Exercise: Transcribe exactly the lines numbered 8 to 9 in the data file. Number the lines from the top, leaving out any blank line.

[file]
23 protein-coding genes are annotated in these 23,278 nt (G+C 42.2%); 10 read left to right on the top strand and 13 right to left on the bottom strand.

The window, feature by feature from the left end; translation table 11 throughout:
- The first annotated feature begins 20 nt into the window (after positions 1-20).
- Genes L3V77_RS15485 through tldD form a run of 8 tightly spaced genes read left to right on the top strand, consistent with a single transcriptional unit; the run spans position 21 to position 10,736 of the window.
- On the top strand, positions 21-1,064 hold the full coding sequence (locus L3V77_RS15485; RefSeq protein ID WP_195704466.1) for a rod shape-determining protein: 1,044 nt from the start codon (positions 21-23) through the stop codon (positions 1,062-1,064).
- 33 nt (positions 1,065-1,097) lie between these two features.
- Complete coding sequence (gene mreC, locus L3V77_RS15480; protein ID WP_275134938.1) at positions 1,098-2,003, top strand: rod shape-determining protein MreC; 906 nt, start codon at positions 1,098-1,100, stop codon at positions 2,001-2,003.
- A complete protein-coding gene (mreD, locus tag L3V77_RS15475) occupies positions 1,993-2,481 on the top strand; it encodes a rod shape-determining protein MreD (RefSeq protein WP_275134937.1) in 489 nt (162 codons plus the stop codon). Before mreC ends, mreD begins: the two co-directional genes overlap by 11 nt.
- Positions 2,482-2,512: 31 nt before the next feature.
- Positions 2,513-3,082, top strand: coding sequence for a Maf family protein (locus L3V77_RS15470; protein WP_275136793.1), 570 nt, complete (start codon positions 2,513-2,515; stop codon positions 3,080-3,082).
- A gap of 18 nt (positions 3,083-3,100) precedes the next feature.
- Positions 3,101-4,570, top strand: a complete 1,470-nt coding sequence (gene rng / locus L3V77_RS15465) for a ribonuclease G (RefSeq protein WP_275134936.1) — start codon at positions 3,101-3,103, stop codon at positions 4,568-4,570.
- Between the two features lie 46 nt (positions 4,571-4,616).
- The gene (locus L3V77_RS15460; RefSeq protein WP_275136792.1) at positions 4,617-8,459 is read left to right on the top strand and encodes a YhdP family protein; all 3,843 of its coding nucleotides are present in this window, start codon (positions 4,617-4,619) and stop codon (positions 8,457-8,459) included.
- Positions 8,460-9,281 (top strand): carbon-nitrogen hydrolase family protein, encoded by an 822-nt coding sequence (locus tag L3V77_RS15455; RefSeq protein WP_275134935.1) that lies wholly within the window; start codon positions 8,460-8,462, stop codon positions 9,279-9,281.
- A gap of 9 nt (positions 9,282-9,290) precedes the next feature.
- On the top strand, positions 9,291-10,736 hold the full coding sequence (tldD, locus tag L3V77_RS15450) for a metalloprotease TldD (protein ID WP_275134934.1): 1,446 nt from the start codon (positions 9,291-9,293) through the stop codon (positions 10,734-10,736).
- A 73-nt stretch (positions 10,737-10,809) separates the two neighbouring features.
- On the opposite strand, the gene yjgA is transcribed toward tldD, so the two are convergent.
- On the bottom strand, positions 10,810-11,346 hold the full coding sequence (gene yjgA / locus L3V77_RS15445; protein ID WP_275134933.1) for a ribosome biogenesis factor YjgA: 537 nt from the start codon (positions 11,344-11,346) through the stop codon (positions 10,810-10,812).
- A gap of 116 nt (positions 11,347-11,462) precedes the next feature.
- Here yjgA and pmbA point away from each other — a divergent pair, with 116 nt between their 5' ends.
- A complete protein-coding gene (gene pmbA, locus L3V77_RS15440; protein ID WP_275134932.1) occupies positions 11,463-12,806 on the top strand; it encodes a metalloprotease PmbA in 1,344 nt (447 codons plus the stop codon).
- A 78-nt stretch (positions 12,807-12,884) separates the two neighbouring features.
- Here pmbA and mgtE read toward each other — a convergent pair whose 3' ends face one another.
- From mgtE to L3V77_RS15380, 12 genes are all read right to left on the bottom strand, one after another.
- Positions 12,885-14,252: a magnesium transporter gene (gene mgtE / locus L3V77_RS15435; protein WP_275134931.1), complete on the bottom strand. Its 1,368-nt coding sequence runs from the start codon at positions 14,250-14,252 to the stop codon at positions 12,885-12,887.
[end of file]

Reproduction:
- A complete protein-coding gene (mreD, locus tag L3V77_RS15475) occupies positions 1,993-2,481 on the top strand; it encodes a rod shape-determining protein MreD (RefSeq protein WP_275134937.1) in 489 nt (162 codons plus the stop codon). Before mreC ends, mreD begins: the two co-directional genes overlap by 11 nt.
- Positions 2,482-2,512: 31 nt before the next feature.